20. 20. Thank You! 21
    21. 21. Credits go to many… EXPERTS ONLINE RESOURCES ͼ Richard Evans, Recruitment Professional ͼ LinkedIn: ͼ JD Gershbein, CEO, LinkedIn Trainer o ͼ Ed Han, Writer & Editor o most-important-words-in-blogging ͼ Brian Hartman, Social Media Expert o ͼ Christine Hueber, Social Media Marketing triggers/ Expert ͼ Research/statistics ͼ Wallace Jackson, Multimedia Producer o /08/recruiting-via-social-networks-on-the- ͼ Sue Morrissey, Recruiter at Parallels rise.html ͼ Patrice-Ann Rutledge, author of Sams Tech o Yourself LinkedIn in 10 Minutes releases/pr/jobvite-2009-social- recruitment-survey.php ͼ Subramanian Saminathan, IT/Telecom o Professional training-page.html ͼ Karen Siwak, Resume Strategist ͼ Samira Waernlund, National IT Recruiter 22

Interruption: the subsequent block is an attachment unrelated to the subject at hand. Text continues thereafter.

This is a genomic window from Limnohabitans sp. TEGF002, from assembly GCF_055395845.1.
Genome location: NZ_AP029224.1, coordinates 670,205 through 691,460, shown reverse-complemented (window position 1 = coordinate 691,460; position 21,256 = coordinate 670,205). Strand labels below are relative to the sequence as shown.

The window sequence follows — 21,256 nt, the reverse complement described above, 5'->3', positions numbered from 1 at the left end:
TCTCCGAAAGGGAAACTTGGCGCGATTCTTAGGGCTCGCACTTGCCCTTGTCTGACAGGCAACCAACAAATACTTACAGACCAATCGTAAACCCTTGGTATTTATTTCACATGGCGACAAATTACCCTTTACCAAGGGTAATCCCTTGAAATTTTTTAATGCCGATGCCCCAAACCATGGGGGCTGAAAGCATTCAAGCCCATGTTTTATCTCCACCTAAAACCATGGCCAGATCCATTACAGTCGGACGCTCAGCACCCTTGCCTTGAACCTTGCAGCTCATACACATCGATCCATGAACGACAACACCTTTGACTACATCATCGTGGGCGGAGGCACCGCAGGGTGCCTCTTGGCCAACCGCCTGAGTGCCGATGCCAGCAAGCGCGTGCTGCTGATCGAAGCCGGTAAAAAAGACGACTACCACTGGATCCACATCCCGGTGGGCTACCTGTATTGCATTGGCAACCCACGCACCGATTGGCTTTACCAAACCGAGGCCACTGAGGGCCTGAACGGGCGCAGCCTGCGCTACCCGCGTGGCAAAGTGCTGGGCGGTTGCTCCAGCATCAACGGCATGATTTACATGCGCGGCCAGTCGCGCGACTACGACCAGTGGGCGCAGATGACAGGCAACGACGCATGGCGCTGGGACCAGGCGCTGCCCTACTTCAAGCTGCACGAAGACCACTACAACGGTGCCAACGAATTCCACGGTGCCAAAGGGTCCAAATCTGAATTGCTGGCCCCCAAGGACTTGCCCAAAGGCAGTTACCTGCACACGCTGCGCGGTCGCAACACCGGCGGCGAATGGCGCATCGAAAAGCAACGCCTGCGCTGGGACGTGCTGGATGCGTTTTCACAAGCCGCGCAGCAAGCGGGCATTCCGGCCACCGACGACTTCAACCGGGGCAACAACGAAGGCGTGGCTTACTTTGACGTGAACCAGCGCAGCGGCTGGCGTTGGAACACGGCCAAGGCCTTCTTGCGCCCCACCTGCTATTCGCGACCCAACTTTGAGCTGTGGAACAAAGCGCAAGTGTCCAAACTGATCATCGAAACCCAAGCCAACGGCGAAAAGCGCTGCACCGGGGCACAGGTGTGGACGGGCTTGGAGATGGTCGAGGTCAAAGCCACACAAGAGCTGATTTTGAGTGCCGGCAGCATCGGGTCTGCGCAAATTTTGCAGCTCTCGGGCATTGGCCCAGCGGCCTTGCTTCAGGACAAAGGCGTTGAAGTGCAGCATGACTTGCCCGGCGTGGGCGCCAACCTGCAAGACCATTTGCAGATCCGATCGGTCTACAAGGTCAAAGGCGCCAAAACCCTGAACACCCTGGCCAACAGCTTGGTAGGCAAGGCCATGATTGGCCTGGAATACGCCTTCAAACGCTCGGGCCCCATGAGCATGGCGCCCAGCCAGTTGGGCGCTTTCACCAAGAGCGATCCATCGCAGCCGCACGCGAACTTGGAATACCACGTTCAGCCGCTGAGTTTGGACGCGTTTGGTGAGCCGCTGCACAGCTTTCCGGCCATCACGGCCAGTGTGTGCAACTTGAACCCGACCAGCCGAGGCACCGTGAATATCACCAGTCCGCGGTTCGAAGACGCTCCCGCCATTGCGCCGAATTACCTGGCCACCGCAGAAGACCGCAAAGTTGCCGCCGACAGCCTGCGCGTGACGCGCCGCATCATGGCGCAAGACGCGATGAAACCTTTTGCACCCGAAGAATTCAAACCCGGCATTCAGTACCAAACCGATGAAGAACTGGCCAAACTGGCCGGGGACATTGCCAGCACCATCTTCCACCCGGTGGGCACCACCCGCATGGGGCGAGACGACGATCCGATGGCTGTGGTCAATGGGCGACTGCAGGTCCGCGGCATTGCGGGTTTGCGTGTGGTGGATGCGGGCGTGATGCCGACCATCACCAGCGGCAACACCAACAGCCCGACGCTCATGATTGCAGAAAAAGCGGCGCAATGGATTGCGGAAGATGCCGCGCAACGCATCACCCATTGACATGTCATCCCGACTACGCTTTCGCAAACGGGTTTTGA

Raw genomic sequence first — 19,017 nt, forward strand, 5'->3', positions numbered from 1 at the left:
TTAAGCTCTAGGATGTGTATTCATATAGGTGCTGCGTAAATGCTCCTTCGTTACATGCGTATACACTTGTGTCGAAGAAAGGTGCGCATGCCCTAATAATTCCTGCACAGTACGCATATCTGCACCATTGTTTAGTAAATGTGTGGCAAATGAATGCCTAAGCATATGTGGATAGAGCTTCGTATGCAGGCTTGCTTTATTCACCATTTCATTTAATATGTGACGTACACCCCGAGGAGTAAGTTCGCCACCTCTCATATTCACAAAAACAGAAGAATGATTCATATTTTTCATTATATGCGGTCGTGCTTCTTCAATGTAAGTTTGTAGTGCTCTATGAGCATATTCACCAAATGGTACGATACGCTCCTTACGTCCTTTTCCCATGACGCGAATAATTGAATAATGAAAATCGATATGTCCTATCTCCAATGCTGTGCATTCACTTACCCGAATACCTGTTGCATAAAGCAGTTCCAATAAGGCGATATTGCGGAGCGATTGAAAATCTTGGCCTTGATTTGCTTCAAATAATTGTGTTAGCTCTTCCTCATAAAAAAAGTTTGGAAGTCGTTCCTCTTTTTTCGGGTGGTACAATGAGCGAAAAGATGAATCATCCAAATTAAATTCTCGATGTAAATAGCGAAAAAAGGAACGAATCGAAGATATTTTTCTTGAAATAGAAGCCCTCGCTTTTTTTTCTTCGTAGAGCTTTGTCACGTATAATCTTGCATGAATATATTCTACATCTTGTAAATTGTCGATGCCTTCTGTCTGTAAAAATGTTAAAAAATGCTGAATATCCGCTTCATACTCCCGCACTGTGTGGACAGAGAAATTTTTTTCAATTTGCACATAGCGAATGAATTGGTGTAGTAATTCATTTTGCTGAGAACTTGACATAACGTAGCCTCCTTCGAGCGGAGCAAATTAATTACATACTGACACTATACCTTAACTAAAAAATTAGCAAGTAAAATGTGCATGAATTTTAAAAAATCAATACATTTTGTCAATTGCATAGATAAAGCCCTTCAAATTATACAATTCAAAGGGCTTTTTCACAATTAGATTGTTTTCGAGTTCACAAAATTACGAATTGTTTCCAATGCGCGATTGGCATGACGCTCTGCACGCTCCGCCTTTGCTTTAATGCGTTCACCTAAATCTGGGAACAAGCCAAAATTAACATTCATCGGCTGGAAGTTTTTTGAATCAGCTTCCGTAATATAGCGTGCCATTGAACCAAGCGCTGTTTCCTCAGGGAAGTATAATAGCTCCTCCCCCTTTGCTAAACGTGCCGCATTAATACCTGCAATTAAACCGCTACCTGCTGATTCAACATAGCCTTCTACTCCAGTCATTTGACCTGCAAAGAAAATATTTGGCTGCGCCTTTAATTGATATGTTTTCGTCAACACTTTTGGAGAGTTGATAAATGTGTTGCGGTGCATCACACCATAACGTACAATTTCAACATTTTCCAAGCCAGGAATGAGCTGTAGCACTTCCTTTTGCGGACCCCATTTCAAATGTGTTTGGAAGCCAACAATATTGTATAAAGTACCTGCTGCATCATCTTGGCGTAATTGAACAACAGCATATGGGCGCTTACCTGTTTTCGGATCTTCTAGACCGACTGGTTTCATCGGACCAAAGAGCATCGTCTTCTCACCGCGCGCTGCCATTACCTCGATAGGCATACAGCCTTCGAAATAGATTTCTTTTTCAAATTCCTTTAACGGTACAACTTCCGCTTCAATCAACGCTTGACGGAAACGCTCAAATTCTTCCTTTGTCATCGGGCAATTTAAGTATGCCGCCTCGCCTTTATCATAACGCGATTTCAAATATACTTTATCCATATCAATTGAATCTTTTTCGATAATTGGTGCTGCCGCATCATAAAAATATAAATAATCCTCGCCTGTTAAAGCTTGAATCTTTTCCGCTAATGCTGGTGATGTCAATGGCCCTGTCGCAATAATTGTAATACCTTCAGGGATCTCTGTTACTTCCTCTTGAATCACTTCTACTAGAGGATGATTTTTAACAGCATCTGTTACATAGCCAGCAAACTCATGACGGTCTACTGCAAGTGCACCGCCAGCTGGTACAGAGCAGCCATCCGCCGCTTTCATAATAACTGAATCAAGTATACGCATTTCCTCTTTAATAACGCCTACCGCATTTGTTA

22. 22. APPENDIX 23
    23. 23. Q&A ͼ Can I combine my resume and my ͼ It is getting very complicated to LinkedIn profile? update LinkedIn, Facebook and o Resume customized to fit role Twitter at the same time… o LI profile connects you o Consider using a tool that allows o LI profile markets you you to post to several social tools, e.g. TweetDeck. o Sometimes they can be the same o However consider your business vs. ͼ Why isn’t my profile generating private brands and impact of interest? frivolous communication o Too generic, no specialist keywords o Too short or too long o Not focused on your job search goal ͼ How can I get more attention? o Drive Content & Conversations o Stand out 24
    24. 24. Advanced Strategies ͼContent and Conversations ͼGive to gain ͼCombine traditional marketing with SMM ͼTrack yourself; # profile views & connections 25
    25. 25. Late Developments The Real-Time Stream Filters Trending Links Search Toolbar 26